FAA Slow Moving on ND Airspace for Unmanned Aircraft

The military operates several models of unmanned aircraft overseas.

The military operates several models of unmanned aircraft overseas.

The Air Force has met resistance from the FAA in approving the restricted training airspace for unmanned aircraft operations in Grand Forks, ND. The Air Force, one of the largest operators of unmanned aircraft, is seeking a 35-mile by 45-mile area set aside for training crews of the Predator and the Global Hawk unmanned aircraft. According to Air Force officials, the next two years will see the primary mission at Grand Forks Air Base shift to operation of unmanned aircraft.

The military routinely operate unmanned aircraft in the same airspace as manned combat aircraft overseas, but FAA regulations require unmanned aircraft operations to receive a conditional waiver. These waivers are granted on a case by case basis. According to military officials, however, a waiver does not meet their need for dedicated training airspace. The demand for unmanned aircraft is growing faster than they can train crews and without dedicated training airspace, this is unlikely to improve.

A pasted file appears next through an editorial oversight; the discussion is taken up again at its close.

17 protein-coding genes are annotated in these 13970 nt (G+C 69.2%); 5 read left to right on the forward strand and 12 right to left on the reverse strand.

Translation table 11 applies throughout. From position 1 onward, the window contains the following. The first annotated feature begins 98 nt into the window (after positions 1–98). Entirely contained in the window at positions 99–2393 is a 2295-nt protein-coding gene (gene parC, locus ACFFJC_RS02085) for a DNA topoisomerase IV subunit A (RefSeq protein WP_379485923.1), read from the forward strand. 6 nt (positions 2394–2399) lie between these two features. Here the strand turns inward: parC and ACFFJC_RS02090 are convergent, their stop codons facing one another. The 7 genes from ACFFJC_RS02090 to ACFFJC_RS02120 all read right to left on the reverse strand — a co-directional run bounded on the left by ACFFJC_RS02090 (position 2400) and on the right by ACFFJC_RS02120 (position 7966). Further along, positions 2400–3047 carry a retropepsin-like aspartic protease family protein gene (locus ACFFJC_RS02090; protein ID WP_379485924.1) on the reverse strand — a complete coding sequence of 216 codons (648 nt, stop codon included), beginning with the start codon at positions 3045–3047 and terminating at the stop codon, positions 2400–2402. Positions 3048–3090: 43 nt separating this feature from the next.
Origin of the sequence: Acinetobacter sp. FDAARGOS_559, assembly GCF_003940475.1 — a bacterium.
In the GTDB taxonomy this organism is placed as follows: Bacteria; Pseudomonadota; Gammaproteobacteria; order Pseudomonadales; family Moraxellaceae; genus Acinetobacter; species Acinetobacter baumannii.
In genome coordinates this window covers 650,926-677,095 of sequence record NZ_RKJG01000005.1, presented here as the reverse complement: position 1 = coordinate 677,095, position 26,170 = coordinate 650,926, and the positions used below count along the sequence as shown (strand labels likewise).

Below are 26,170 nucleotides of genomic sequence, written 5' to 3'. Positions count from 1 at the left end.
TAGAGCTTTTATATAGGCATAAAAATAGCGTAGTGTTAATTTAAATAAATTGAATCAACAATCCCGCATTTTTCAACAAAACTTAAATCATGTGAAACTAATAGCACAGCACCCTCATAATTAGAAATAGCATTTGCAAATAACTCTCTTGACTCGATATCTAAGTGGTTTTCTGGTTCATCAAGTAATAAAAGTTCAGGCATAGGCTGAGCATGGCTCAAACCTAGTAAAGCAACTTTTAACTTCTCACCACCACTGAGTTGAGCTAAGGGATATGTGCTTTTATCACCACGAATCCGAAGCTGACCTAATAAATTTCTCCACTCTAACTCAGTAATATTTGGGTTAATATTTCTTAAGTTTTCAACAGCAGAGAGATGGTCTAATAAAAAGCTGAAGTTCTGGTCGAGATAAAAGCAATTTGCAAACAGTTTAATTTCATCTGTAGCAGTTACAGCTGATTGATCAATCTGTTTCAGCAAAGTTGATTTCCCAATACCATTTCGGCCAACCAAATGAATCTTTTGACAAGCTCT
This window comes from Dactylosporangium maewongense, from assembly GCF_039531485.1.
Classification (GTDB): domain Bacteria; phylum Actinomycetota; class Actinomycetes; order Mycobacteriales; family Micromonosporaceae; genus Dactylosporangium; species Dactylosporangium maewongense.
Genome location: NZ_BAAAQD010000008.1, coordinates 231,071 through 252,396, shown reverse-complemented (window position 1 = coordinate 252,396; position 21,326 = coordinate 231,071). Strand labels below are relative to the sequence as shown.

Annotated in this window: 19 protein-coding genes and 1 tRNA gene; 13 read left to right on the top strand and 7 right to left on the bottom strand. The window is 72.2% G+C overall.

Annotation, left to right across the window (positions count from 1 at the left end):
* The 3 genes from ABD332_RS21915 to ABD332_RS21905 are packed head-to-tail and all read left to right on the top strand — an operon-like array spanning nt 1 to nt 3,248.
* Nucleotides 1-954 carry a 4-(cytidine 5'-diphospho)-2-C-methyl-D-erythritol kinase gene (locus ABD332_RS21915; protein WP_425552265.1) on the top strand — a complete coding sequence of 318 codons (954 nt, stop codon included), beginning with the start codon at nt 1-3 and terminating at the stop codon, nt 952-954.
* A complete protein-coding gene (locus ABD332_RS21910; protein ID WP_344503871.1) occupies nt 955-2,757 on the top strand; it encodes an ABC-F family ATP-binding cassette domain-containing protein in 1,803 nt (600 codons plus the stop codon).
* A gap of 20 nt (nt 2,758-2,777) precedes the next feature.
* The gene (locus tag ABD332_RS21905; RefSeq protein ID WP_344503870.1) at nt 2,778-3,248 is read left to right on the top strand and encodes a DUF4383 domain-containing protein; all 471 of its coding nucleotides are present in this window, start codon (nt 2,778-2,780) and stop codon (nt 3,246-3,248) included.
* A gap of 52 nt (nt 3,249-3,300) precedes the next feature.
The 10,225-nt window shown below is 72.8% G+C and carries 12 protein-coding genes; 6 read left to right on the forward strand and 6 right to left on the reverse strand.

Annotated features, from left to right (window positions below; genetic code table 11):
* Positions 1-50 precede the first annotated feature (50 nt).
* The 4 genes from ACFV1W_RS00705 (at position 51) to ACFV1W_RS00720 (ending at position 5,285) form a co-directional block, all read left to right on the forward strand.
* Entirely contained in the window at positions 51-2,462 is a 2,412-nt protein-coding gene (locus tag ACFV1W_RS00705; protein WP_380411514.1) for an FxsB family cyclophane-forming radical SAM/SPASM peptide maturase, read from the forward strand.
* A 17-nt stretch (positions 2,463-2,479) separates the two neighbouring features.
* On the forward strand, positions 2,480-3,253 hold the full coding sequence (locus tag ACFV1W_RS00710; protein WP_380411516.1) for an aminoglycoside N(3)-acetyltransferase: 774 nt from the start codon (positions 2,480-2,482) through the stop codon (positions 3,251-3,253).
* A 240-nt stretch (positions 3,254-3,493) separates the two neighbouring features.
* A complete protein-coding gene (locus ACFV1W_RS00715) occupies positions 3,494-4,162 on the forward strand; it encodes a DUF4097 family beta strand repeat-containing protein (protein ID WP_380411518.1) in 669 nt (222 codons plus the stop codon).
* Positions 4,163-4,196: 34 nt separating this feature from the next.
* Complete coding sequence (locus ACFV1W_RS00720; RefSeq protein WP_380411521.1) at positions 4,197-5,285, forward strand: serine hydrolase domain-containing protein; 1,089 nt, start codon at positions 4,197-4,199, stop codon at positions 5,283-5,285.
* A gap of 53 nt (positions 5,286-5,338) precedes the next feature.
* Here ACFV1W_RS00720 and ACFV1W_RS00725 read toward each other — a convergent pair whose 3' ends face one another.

The Pentagon and FAA have taken some flak during a field hearing in Grand Forks where Sen. Byron Dorgan questioned reporting time lines and the deployment of unmanned aircraft to a location where training cannot be performed. According to an FAA official, there are concerns about unmanned aircraft avoiding collisions with civilian aircraft. The FAA is seeking the support of groups in the civilian aviation industry before opening airspace to unmanned aircraft. The hope of this hearing is to expedite resolutions on the issue so that crew training can begin.


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This article was written by Matthew Everett, a private pilot, aviation writer, and frequent contributor to AviationSchoolsOnline.com. You can follow him on twitter @leaving_tf or find his blog at http://leavingterrafirma.com

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